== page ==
MONTCLAIR, NJ – A meeting of the Board of Education was held in the Montclair High School auditorium on Monday. Close to 100 people, many of whom had come to discuss the night football game and lighting of Woodman Field, were in attendance.
Board President David Deutsch opened by reading a memo to the community. He expressed that he hoped it would address the public’s concerns about the night game. On Sept. 18 via memo, Deutsch told the audience that the board supported the decision to hold a night game. He expressed that it was a one-time decision and that neither the board nor the superintendent have decided to plan to install permanent lights.
Deutsch read, ”The decision to hold a night game was strictly a one-time decision. In spite of rumors to the contrary, neither the Board nor the Superintendent have been presented with a plan to install permanent lights at either Woodman or Fortunato fields. The Board and the Superintendent have not proposed a plan to install permanent lights. And so far as I am aware, the Board and the Superintendent have not been presented with a request for future night football games."
The memo closed by saying that the board will only make a decision in the future after consulting with the public.
The meeting opened with a presentation from Superintendent Penny MacCormick on the Strategic Plan. A presentation followed on the district's technology plan. A discussion ensured regarding internet safety for students and the technology use agreement.
Deutsch opened the public comment portion of the meeting by randomly calling on people who signed up to approach the microphone.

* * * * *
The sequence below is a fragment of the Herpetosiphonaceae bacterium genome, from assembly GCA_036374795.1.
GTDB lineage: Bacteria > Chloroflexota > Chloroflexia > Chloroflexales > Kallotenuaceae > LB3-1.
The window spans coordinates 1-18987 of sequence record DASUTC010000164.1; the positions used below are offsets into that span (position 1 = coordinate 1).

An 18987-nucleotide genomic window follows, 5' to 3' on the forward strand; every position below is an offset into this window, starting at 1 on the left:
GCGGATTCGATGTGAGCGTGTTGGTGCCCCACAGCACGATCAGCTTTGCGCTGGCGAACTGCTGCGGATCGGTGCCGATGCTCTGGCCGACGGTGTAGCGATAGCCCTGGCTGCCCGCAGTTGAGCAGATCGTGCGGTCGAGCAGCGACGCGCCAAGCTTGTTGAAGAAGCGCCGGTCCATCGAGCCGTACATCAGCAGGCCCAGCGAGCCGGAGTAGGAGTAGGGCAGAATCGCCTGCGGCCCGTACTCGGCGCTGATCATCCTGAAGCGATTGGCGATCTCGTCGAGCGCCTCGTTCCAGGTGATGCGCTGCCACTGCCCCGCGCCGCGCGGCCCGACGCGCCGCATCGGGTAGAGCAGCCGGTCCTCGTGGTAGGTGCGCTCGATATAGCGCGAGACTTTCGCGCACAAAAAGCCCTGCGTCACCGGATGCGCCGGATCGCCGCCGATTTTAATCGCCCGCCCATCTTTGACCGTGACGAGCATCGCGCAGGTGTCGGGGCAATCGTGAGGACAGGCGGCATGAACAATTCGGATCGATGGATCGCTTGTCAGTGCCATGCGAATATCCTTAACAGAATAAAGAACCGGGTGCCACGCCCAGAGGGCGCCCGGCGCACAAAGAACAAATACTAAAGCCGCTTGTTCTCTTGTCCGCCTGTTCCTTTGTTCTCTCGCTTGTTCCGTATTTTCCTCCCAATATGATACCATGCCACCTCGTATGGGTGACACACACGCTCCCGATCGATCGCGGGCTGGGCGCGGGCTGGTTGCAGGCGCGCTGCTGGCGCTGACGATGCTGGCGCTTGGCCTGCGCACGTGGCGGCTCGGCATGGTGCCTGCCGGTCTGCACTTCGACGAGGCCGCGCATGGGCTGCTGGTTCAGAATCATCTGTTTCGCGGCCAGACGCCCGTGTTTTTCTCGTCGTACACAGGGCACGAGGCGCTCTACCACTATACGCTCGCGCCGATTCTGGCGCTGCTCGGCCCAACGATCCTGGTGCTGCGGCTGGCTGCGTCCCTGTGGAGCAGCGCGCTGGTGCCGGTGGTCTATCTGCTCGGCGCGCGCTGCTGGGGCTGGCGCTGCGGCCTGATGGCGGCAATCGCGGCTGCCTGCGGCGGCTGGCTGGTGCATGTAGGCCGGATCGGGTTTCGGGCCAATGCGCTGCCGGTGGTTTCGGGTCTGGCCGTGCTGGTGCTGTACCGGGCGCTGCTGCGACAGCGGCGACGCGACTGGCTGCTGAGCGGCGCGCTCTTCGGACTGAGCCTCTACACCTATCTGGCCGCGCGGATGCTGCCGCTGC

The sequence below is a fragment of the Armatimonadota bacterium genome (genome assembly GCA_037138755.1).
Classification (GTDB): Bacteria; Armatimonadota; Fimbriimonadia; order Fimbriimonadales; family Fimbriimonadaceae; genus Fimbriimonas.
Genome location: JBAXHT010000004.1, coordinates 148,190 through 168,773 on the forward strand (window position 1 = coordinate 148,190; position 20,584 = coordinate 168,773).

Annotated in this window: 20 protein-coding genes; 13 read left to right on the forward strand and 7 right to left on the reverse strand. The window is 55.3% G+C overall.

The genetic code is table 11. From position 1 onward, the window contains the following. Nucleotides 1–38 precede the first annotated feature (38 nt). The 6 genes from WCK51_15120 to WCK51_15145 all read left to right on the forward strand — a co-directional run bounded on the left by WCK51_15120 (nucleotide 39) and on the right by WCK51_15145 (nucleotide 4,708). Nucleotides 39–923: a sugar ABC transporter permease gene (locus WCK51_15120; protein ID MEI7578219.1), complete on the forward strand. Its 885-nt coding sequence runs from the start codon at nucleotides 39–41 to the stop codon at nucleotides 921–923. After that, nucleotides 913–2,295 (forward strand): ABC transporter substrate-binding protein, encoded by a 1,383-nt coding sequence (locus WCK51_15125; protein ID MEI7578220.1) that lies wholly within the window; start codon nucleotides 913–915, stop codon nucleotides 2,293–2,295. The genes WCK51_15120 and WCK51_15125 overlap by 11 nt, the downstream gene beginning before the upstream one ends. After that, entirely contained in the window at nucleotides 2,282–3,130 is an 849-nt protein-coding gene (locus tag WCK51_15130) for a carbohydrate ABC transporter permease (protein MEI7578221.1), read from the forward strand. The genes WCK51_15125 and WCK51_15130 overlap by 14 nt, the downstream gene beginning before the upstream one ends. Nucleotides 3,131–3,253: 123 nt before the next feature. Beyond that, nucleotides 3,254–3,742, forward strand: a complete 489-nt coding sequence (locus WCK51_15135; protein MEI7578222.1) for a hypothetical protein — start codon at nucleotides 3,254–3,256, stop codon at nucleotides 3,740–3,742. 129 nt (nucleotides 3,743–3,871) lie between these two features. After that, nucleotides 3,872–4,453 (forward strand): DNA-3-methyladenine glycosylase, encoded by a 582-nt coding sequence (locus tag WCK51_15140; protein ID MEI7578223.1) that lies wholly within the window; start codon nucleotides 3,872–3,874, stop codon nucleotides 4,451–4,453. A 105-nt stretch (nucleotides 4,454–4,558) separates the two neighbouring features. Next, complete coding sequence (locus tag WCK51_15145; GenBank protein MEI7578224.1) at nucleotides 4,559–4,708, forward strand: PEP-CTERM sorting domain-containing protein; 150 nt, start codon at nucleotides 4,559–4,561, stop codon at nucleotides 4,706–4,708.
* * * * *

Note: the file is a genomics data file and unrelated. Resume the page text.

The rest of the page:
While most people who spoke were supporters of lights, a few neighbors expressed their dissatisfaction. The common thread amongst the opposers of the night game, was that the Board of Education did not notify the neighbors who would be affected, who found out about it through hearsay and third-party conversation. They also were concerned that the game was played during the week (although virtually all high school football games are played on Fridays and Saturdays except in the event of holidays).
Formal explanation was given to the board and the community from Deutsch that the night game was planned for Thursday because of the observance of the Jewish holiday.
Christopher Smith, who is a representative of Pop Warner, said, “We express our desire to have lights.” He added that all of his players were there and that lighting Woodman Field would provide a safe place. “I am disappointed that people had signs,” he added.
Steven Bidwa, who lives near Woodman Field, said that his wife and two kids were disturbed by the lights and noise. “Our major concern was that it was a Thursday night and my kids couldn’t go to sleep until 10:30. We would all appreciate a little bit of fore notice.”
Frank Best, vice-president of Montclair Bulldogs organization, said, “I didn’t see any vandalism, I didn’t see anyone taunted, the lights will be an asset.” He added, “We should be able to have lights at Woodman Field. All surrounding cities have lights at their schools.” Then he turned to the audience saying, “Why would you buy a house next to a field?” His commentary resulted in an eruption of applause from those in the room.
Andrew Garda, coach for the Bulldogs, said that he supported the lights and asked for everyone’s opinion to be heard. “I support lights. We should bring in all stakeholders…”
Some of the coaches for the Pop Warner team spoke up and expressed that not having lights poses a safety issue. As the winter months get nearer, it begins to get dark as early as 4:30 p.m. while students are practicing. Residents and coaches alike, asked for the opportunity of being able to sit at the table when the Board of Education and superintendent have the discussion regarding lights around Woodman Field.